BY ALI ELKIN
Former Florida Gov. Jeb Bush has a slight lead over Republican presidential hopefuls, and Hillary Clinton has a significant one over fellow Democrats, according to a CNN/ORC International poll published Monday.
Seventeen percent of self-identified Republicans and GOP-leaning independents said they favored Bush, who has not formally declared himself a candidate yet. He was followed by Wisconsin Gov. Scott Walker, another undeclared contender, at 12 percent, and Sens. Rand Paul of Kentucky and Marco Rubio of Florida at 11 percent each.
It’s a completely different story on the Democratic side, where 69 percent of Democrats and Democratic-leaning independents selected Clinton, the former secretary of state who joined the race April 12, as their top choice.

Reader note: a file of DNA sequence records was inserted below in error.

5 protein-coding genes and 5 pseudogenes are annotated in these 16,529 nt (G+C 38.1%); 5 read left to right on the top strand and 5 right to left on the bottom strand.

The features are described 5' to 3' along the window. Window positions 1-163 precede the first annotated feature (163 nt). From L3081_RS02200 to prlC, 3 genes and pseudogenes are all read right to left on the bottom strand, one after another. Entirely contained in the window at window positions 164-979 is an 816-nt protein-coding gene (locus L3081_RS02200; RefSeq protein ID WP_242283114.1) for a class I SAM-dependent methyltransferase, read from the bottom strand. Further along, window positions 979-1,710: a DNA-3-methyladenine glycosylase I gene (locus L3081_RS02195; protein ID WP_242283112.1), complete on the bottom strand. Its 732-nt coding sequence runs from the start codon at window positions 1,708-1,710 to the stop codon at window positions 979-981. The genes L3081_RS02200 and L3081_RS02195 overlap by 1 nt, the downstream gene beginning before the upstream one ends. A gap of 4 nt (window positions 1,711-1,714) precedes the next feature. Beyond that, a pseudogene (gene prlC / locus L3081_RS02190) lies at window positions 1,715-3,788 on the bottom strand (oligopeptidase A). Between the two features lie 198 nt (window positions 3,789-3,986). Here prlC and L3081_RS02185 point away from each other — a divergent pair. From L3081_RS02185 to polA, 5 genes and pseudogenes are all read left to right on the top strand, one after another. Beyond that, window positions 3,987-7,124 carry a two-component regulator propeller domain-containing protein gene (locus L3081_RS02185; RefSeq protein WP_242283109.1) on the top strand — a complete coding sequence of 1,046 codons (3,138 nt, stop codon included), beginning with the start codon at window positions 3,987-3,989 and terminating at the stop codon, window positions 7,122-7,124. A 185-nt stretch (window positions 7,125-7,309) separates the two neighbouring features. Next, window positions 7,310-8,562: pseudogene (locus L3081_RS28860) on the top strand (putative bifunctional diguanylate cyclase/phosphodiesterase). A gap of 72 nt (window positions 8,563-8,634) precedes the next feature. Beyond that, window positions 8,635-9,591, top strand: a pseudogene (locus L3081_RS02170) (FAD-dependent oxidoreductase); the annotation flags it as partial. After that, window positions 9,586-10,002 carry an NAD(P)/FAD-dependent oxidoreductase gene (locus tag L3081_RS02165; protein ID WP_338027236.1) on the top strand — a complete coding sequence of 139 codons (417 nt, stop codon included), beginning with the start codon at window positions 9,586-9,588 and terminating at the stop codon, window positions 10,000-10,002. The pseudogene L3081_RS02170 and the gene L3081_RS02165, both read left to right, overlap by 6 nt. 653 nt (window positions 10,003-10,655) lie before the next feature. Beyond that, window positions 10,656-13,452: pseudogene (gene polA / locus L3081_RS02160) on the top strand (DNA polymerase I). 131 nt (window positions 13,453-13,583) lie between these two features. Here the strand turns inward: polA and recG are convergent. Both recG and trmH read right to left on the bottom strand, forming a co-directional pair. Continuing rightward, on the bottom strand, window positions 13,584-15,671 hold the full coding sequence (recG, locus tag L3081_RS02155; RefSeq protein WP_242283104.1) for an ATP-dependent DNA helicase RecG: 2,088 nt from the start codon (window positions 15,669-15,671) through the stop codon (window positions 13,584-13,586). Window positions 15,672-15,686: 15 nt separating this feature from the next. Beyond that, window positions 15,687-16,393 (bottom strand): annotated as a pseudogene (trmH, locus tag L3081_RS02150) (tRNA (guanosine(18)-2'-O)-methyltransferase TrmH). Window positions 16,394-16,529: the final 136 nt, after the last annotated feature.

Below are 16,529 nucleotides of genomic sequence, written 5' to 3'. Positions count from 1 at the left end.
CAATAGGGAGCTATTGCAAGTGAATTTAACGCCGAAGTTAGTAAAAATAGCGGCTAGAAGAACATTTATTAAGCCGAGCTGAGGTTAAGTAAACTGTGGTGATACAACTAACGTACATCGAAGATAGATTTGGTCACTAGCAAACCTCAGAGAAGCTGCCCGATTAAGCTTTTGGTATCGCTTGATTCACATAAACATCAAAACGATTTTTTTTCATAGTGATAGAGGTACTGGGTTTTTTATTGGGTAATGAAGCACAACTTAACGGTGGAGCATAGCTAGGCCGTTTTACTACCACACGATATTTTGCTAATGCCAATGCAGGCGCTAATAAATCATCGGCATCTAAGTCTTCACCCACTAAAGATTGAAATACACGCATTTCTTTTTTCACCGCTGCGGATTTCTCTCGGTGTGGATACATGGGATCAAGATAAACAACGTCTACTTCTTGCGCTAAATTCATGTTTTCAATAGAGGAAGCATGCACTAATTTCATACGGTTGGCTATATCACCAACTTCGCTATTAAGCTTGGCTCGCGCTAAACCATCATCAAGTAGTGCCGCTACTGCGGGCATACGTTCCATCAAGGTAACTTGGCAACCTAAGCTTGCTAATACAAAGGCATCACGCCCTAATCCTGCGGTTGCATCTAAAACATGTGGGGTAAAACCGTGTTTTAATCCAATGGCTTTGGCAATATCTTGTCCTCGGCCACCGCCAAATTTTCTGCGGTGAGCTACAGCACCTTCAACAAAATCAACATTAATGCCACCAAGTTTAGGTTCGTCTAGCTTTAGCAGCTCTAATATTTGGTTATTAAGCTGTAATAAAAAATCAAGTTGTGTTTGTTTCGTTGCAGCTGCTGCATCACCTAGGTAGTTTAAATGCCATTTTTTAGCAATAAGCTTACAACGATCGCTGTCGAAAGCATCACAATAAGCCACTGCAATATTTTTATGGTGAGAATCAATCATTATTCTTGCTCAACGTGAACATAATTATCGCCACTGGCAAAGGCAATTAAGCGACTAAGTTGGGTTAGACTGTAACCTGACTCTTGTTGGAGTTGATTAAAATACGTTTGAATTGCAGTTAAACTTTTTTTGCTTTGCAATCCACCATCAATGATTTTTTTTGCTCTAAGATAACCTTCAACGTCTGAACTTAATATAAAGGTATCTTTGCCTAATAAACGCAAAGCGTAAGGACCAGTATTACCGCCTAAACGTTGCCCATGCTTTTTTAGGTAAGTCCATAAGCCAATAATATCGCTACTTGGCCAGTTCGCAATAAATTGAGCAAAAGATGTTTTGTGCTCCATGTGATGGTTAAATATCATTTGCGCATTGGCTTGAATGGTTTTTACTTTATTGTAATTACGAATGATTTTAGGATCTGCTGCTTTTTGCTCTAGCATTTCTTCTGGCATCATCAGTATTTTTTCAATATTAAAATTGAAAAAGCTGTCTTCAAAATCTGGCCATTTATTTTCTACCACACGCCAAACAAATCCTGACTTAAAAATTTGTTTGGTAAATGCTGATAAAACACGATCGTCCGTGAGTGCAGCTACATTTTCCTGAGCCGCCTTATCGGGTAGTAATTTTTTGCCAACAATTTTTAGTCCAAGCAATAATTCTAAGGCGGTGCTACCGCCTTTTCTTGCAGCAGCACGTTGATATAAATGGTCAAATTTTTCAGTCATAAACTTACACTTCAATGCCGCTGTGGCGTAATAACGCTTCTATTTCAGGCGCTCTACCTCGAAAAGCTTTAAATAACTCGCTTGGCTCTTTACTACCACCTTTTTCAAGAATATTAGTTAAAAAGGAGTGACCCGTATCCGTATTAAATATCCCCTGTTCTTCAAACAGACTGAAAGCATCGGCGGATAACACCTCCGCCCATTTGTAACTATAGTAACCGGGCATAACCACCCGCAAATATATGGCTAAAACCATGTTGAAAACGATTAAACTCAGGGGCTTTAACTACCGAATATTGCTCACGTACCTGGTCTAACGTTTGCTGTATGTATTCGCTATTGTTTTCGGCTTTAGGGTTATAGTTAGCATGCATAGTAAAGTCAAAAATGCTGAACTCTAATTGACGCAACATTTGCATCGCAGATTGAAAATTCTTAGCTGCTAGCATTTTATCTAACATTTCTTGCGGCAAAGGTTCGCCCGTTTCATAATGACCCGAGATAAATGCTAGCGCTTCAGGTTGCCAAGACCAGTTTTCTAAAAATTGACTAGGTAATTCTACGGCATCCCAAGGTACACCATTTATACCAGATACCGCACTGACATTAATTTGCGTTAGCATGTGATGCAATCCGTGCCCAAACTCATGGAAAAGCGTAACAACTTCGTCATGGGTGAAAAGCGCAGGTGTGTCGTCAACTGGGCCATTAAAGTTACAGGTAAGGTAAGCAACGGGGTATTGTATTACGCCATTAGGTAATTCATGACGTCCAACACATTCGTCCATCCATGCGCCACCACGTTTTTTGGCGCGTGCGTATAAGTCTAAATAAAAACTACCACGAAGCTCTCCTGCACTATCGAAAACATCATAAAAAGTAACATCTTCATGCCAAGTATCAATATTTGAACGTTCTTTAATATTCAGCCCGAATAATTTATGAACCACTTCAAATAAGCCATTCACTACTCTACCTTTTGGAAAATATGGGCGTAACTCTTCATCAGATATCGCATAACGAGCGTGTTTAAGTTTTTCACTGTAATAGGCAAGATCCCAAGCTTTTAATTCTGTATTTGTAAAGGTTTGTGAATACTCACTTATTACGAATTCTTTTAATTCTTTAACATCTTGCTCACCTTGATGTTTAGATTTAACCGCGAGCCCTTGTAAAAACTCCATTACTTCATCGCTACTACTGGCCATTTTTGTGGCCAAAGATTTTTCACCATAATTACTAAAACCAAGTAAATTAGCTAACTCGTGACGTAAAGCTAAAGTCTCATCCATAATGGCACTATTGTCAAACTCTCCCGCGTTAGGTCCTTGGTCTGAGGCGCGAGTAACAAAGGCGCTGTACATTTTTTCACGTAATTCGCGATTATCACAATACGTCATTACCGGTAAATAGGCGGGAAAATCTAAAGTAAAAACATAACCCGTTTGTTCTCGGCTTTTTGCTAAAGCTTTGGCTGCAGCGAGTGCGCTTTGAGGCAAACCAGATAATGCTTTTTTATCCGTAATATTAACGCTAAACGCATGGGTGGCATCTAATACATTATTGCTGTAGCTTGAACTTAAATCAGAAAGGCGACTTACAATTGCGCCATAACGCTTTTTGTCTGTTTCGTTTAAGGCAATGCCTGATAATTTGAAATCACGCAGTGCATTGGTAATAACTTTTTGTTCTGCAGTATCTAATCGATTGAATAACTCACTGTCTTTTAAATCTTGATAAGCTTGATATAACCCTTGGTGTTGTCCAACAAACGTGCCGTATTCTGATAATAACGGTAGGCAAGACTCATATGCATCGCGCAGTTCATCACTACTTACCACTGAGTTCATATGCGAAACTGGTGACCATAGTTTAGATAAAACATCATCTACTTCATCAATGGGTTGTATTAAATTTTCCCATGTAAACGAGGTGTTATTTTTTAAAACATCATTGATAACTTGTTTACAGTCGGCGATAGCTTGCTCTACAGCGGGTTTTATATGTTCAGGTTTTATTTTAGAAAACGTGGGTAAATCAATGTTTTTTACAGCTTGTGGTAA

Biden at 11 percent
Possible challengers trailed far behind: Vice President Joe Biden took 11 percent, independent Vermont Sen. Bernie Sanders took 5 percent, former Virginia Sen. Jim Webb took 3 percent, and former Govs. Martin O’Malley of Maryland and Lincoln Chafee of Rhode Island took 1 percent each.
Clinton’s primary support grew by 7 percentage points since the last poll in March.
In general-election match-ups, Rubio performed best against Clinton, 41 percent to 55 percent.
The poll reached 435 U.S. adults by phone for the Republican sample and 458 for the Democratic sample from April 16-19, with a margin of error of plus or minus 4.5 percentage points. For the general-election poll, 1,018 adults were surveyed, with a margin of error of plus or minus 3 percentage points.
It also was announced Monday that Bush will visit three NATO countries — Germany, Poland and Estonia — in June.
Given a tumultuous Middle East and the likely Democratic nomination of Clinton, foreign policy is sure to stay in the spotlight during the GOP nomination battle.